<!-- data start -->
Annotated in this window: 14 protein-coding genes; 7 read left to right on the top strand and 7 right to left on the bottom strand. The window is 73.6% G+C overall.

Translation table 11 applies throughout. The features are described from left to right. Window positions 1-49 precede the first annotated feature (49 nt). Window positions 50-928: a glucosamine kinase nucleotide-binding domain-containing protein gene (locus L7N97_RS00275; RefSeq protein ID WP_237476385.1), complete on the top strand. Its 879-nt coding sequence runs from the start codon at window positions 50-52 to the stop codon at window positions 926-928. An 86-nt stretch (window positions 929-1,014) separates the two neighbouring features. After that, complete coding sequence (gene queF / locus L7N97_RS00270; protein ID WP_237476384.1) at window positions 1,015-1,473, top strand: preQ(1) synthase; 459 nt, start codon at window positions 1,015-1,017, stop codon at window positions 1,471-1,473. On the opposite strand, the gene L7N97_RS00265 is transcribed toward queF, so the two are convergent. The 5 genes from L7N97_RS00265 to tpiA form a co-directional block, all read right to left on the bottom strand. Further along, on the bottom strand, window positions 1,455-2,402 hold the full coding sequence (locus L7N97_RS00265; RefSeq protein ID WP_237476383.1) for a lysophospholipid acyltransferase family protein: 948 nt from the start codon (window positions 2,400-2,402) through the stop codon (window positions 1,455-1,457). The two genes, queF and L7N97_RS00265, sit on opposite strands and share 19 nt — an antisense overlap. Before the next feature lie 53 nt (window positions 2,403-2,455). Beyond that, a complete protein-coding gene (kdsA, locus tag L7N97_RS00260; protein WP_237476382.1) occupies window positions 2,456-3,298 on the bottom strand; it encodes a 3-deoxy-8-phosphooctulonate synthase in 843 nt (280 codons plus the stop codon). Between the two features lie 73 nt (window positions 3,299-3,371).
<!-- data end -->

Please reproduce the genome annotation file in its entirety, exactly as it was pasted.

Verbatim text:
Annotated in this window: 14 protein-coding genes; 7 read left to right on the top strand and 7 right to left on the bottom strand. The window is 73.6% G+C overall.

Translation table 11 applies throughout. The features are described from left to right. Window positions 1-49 precede the first annotated feature (49 nt). Window positions 50-928: a glucosamine kinase nucleotide-binding domain-containing protein gene (locus L7N97_RS00275; RefSeq protein ID WP_237476385.1), complete on the top strand. Its 879-nt coding sequence runs from the start codon at window positions 50-52 to the stop codon at window positions 926-928. An 86-nt stretch (window positions 929-1,014) separates the two neighbouring features. After that, complete coding sequence (gene queF / locus L7N97_RS00270; protein ID WP_237476384.1) at window positions 1,015-1,473, top strand: preQ(1) synthase; 459 nt, start codon at window positions 1,015-1,017, stop codon at window positions 1,471-1,473. On the opposite strand, the gene L7N97_RS00265 is transcribed toward queF, so the two are convergent. The 5 genes from L7N97_RS00265 to tpiA form a co-directional block, all read right to left on the bottom strand. Further along, on the bottom strand, window positions 1,455-2,402 hold the full coding sequence (locus L7N97_RS00265; RefSeq protein ID WP_237476383.1) for a lysophospholipid acyltransferase family protein: 948 nt from the start codon (window positions 2,400-2,402) through the stop codon (window positions 1,455-1,457). The two genes, queF and L7N97_RS00265, sit on opposite strands and share 19 nt — an antisense overlap. Before the next feature lie 53 nt (window positions 2,403-2,455). Beyond that, a complete protein-coding gene (kdsA, locus tag L7N97_RS00260; protein WP_237476382.1) occupies window positions 2,456-3,298 on the bottom strand; it encodes a 3-deoxy-8-phosphooctulonate synthase in 843 nt (280 codons plus the stop codon). Between the two features lie 73 nt (window positions 3,299-3,371).